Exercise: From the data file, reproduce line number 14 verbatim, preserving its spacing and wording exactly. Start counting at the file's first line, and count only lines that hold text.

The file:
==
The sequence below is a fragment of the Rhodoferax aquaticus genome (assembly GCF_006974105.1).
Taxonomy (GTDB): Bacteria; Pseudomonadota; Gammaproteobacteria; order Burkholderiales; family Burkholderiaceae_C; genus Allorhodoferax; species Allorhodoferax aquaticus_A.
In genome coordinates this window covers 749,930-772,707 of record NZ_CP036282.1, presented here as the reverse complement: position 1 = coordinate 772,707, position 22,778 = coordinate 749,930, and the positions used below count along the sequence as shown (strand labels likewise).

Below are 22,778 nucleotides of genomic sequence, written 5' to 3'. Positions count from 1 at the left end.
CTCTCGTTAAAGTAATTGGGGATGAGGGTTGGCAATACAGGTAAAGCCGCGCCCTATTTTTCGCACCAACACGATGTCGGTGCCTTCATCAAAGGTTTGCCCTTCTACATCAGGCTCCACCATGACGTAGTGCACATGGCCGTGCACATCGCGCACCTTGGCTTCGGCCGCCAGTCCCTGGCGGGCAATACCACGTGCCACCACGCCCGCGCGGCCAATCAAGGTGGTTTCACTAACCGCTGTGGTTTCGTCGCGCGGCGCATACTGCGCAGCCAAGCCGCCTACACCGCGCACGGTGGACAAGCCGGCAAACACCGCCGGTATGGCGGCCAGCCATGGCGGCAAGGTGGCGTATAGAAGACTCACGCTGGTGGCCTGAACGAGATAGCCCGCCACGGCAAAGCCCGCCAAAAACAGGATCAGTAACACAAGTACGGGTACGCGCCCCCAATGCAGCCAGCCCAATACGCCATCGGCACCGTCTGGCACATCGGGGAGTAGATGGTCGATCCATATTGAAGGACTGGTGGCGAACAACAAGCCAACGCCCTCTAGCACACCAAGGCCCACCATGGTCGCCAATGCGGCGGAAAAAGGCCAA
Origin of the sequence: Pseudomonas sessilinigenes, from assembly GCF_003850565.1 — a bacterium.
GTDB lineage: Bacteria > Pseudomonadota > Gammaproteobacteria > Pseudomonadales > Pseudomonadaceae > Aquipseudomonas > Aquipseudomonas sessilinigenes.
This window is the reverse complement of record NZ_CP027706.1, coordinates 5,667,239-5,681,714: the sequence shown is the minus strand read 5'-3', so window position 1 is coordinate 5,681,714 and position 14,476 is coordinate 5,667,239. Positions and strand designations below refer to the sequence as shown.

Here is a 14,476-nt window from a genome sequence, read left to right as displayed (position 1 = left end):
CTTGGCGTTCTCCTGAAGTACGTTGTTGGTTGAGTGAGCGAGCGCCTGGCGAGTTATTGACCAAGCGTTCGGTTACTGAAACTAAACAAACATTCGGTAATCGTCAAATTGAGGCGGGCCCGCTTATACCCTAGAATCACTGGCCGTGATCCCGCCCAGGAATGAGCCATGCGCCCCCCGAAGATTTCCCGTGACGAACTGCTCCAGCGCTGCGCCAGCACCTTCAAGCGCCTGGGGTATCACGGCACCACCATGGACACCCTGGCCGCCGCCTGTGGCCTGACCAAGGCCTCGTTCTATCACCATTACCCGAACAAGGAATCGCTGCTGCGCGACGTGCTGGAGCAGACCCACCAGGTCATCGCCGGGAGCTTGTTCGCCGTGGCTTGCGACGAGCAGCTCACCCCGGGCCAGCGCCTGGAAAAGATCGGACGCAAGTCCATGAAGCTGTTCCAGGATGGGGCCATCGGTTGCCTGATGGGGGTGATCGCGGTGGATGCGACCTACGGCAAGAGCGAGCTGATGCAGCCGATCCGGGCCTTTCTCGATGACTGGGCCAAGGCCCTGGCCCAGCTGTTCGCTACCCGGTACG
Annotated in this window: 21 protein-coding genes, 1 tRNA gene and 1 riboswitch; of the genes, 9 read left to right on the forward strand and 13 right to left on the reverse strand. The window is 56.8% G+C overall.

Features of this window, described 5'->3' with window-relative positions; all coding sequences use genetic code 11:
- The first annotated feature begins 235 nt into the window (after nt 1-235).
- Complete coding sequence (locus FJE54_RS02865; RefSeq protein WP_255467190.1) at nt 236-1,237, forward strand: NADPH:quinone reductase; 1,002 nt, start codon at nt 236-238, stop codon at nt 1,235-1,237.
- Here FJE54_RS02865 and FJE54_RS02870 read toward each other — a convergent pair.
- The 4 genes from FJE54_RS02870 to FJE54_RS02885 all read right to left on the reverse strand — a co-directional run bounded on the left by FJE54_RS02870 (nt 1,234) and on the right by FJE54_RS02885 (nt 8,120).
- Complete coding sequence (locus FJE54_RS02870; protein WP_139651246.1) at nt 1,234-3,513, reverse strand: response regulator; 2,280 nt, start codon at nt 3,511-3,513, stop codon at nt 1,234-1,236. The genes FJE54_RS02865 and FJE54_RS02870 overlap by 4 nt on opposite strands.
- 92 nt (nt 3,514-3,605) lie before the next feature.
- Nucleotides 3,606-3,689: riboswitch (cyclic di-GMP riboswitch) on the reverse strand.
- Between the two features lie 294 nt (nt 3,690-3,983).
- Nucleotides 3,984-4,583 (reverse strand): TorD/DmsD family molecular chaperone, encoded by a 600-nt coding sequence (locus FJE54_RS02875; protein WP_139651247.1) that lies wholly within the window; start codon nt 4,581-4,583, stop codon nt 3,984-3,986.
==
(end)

- Complete coding sequence (locus FJE54_RS02865; RefSeq protein WP_255467190.1) at nt 236-1,237, forward strand: NADPH:quinone reductase; 1,002 nt, start codon at nt 236-238, stop codon at nt 1,235-1,237.